Subcontractors in the Roofing Industry
The use of subcontractors in the shingle roofing industry is pretty standard. There are three main reasons for this, and each reason impacts the three parties of a roofing project in different ways. The three reasons are: workers compensation insurance, poor workmanship/damage claims, and steady employment. The three parties of a roofing project are: the contractor, the homeowner, and the subcontractor.
For a company with no claims, workers compensation insurance costs about 33% of total wages paid to roofers. Lets look at a “typical” low pitch roof that can easily be walked on. If the cost to the homeowner is $6,000, the labor portion is about $1,800. Workers comp. insurance is an additional $594. If the contractor uses subcontractors, he doesn’t pay workers comp. and can cut $594 off the bid. Who will the homeowner go with, the company that subcontracts or the company that doesn’t? All else being equal the homeowner goes with the lower price and thinks the non-subcontracting company is trying to cheat them.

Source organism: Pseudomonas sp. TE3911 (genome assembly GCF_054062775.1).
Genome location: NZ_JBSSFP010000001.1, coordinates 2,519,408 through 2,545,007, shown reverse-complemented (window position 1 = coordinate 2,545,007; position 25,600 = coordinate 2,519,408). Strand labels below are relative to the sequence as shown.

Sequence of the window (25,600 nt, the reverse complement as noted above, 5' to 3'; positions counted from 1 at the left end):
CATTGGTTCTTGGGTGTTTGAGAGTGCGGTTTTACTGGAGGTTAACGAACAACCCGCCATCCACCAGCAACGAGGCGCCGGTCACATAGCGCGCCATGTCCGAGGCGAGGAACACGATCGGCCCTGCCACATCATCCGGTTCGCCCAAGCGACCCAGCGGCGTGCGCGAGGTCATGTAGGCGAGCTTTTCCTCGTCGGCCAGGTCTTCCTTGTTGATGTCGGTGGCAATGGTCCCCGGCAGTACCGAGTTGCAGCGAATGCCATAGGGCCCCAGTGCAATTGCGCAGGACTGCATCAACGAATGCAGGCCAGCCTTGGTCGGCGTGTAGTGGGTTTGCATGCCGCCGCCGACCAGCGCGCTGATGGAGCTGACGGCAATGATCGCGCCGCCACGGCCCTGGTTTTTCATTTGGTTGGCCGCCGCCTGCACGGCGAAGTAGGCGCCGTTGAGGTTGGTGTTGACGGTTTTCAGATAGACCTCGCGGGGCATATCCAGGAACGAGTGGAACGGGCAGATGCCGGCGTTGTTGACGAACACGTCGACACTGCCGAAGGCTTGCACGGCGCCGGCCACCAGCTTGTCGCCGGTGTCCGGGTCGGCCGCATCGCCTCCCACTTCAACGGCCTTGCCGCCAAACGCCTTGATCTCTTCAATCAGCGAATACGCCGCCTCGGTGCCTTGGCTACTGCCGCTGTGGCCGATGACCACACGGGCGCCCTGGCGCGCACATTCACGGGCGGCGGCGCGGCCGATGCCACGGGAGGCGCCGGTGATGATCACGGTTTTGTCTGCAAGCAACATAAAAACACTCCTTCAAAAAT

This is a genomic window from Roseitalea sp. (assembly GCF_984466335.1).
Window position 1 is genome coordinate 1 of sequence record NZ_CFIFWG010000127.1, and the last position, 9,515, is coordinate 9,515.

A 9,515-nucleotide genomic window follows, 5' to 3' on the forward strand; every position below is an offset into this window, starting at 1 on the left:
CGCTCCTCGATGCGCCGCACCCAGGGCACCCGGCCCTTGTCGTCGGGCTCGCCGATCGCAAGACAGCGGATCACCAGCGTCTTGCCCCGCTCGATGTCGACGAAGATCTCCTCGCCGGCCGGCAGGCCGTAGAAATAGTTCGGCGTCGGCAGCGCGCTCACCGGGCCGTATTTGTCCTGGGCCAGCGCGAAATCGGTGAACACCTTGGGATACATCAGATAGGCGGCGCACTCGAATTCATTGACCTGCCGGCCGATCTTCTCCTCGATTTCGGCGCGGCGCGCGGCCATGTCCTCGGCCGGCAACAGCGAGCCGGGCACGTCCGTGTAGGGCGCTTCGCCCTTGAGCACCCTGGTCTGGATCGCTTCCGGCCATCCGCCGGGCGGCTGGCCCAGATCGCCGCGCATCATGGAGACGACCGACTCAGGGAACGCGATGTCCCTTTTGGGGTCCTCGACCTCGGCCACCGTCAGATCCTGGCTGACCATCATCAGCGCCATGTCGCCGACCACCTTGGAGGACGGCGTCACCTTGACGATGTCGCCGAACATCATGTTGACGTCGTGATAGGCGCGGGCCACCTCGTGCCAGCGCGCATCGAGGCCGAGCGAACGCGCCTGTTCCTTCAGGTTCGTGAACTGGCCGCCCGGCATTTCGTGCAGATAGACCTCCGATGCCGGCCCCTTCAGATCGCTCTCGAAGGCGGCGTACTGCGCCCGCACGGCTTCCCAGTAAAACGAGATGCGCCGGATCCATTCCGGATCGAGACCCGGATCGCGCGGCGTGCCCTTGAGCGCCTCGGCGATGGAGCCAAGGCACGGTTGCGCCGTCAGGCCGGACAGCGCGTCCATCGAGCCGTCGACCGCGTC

The state of Michigan requires all companies to have workers compensation insurance if they have 3 or more part time employees at one time, or if they have one or more employees that work at least 35 hours a week. A sole proprietor with no employees is not subject to the workers compensation laws. Insurance companies make sure that sole proprietors are excluded from coverage. They don’t want people getting insurance then “accidentally” getting hurt, leaving the insurance company to pay a big claim. This is certainly understandable and other insurance can be purchased to protect the sole proprietor (like disability and health). A roofing contractor will typically have workers compensation insurance to cover their office and sales people, but if they subcontract the roofing portion, their insurance premiums are significantly lower. This means that the contractor can give the homeowner a certificate of insurance showing that they have workers compensation insurance. But certificates of insurance don’t show who is covered, so homeowners don’t know that the insurance does not cover the roofers. It would cover the roofers, except that the roofers work for a different company (the subcontractor). It is this other company that needs a workers compensation policy to cover their roofers. Because the workers comp. premiums are so high, the subs in turn subcontract out their labor. By the time it gets down to it, everyone on the roof is a sole proprietor with no employees. All of whom are exempt from the workers compensation laws, and therefore have no insurance. Usually, thank goodness, nobody gets hurt. Getting hurt is a chance roofer’s take, it comes with the territory and everyone knows it. Just like going skiing or playing football, you can get hurt, and you know can get hurt when you sign up for it.